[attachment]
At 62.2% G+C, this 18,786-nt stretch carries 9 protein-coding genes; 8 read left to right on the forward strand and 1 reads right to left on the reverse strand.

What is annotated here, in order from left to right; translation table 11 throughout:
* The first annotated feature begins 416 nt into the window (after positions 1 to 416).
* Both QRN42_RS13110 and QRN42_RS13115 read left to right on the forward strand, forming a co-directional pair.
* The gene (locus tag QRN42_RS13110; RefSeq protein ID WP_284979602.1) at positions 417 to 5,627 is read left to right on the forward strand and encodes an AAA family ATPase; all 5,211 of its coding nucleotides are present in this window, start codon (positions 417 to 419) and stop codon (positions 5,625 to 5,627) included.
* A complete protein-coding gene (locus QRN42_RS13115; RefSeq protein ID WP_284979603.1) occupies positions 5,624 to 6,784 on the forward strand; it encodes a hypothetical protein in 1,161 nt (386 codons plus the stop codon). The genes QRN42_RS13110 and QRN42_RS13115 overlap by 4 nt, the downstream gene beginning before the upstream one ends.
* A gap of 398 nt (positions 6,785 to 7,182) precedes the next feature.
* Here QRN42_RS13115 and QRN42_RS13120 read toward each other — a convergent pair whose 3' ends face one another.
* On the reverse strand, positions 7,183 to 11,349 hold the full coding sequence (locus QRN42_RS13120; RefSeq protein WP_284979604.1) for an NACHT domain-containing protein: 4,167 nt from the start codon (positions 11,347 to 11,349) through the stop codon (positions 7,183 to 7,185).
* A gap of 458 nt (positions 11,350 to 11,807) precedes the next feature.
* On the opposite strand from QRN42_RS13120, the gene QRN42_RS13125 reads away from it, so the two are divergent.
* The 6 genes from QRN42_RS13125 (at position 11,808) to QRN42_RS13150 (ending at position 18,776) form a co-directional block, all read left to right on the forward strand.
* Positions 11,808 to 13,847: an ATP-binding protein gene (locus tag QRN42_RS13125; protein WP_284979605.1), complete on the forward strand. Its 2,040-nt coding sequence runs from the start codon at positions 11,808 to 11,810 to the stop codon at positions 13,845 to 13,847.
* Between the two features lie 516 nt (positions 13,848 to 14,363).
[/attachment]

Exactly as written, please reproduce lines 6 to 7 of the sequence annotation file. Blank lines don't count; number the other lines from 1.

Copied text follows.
* A complete protein-coding gene (locus QRN42_RS13115; RefSeq protein ID WP_284979603.1) occupies positions 5,624 to 6,784 on the forward strand; it encodes a hypothetical protein in 1,161 nt (386 codons plus the stop codon). The genes QRN42_RS13110 and QRN42_RS13115 overlap by 4 nt, the downstream gene beginning before the upstream one ends.
* A gap of 398 nt (positions 6,785 to 7,182) precedes the next feature.